A study presented by Johanna Ospel (University of Calgary, Calgary, Canada) at the European Stroke Organisation and the World Stroke Organization joint virtual conference (ESO-WSO 2020, 7-9 November, virtual), has shown that there is no reason to withhold endovascular therapy (EVT) from patients regardless of their age and Alberta Stroke Program Early CT Score (ASPECTS) score.
It is often assumed that the age of a patient and their ASPECTS score interact with each other, meaning that they are given different treatments. For example, a younger patient may be treated with EVT routinely, however, for elderly patients, treatment with EVT is often avoided. This study shows no evidence that this is the case, as commented by Ospel, “in our dataset, the treatment effect of APECTS does not significantly change across the age spectrum and the other way around.”
The main aims of the study were to assess the combined effect of age and ASPECTS outcome in acute ischaemic stroke due to large vessel occlusion when treated with or without EVT; and to explore whether there was a difference in EVT treatment effect between age/ASPECTS subgroups.
The study looked at 1,735 subjects, the median aspect score was eight and the median age was 67.6. A good outcome for patients was seen as having a modified Rankin score (mRs) of 0-2.
Ospel noted that as part of the study they had a low sample size of elderly patients with a low ASPECT score. This can in part be attributed to a sampling bias on the part of the studies used, which seem more likely to select fitter and younger patients.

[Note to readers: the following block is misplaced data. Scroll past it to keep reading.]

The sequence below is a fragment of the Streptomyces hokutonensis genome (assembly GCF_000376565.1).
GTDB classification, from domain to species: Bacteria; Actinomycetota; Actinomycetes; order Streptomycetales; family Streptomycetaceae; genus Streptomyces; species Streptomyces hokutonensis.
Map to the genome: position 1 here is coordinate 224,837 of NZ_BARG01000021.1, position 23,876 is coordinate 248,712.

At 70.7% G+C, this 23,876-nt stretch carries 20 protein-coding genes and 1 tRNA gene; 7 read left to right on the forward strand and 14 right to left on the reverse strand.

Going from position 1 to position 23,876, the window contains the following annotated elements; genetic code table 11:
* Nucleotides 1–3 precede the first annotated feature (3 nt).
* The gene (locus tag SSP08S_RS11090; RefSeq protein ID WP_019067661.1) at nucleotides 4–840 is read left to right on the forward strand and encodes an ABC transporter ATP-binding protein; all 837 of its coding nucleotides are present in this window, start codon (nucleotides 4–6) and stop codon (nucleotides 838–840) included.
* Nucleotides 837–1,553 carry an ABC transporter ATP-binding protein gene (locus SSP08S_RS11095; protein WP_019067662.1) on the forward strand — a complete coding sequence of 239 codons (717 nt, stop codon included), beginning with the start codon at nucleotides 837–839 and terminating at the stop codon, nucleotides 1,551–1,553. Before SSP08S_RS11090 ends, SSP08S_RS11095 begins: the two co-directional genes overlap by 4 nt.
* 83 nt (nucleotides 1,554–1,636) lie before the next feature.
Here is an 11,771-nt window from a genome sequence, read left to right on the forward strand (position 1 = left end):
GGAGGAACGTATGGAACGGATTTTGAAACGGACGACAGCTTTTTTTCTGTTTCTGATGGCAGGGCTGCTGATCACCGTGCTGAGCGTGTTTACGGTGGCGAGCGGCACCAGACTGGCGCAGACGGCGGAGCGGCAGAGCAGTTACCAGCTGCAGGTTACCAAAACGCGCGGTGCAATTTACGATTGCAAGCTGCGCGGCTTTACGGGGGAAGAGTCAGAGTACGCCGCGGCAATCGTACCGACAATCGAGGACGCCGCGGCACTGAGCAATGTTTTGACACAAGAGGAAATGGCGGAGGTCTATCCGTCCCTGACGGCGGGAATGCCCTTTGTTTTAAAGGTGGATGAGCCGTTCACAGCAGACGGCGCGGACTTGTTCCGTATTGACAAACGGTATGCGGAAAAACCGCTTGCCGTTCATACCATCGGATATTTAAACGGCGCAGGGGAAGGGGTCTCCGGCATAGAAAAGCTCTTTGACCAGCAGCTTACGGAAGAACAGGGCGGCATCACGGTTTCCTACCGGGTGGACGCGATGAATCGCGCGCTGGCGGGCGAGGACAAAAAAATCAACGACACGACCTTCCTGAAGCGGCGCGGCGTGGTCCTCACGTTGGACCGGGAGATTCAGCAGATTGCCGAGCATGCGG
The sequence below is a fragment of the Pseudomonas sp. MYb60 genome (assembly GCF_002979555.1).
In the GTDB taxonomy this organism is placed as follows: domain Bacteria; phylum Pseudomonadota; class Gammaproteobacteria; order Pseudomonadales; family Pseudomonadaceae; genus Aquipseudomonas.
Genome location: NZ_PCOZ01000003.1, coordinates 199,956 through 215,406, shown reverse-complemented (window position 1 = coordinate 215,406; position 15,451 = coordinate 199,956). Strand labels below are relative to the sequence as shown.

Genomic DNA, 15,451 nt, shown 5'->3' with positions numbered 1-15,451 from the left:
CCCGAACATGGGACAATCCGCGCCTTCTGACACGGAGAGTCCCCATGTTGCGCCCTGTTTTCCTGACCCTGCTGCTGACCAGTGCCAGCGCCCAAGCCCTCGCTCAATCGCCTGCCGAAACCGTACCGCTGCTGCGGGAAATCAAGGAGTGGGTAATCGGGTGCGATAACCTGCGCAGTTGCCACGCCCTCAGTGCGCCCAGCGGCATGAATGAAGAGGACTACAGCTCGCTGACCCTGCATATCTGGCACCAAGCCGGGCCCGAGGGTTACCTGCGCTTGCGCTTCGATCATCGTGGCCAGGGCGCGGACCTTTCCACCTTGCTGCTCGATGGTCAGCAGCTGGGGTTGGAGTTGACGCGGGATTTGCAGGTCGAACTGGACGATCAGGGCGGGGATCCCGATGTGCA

While this study did show no need to withhold EVT from older patients with low ASPECTS scores, for those patients over 75 with low ASPECTS score, their overall outcome was poor, with high mortality, regardless of treatment with EVT.
Ospel observed that this subgroup of patients, older patients with low ASPECTS scores, is an area which may need more study and discussion. This is in part because of the low sample size their study had access to, but also due to wider considerations for this subgroup.
One of these considerations is whether a mRs of 0–2 is really the best measure with this group’s outcome, due to their worse prognosis than those who are younger and fitter. In these cases, it might be possible to see a higher mRs score as being optimal.
Another consideration may be the healthcare resources in an area, as well as health insurance considerations. To this point, Ospel commented, “if you can only do a limited number of EVTs, the question becomes: should you perform EVT in those patients [older patients with low ASPECTS scores], or should you treat patients with a better prognosis first.”
Overall, the study suggests that all age ranges and ASPECTS scores may possibly benefit from treatment of EVT, however, raises some questions over whether EVT should be routinely performed on elderly patients, which needs further study and discussion. In this regard, Ospel finished her presentation by saying, “the answer to this question probably depends on the local healthcare resources, and infrastructure, as well as the patients’ wishes.”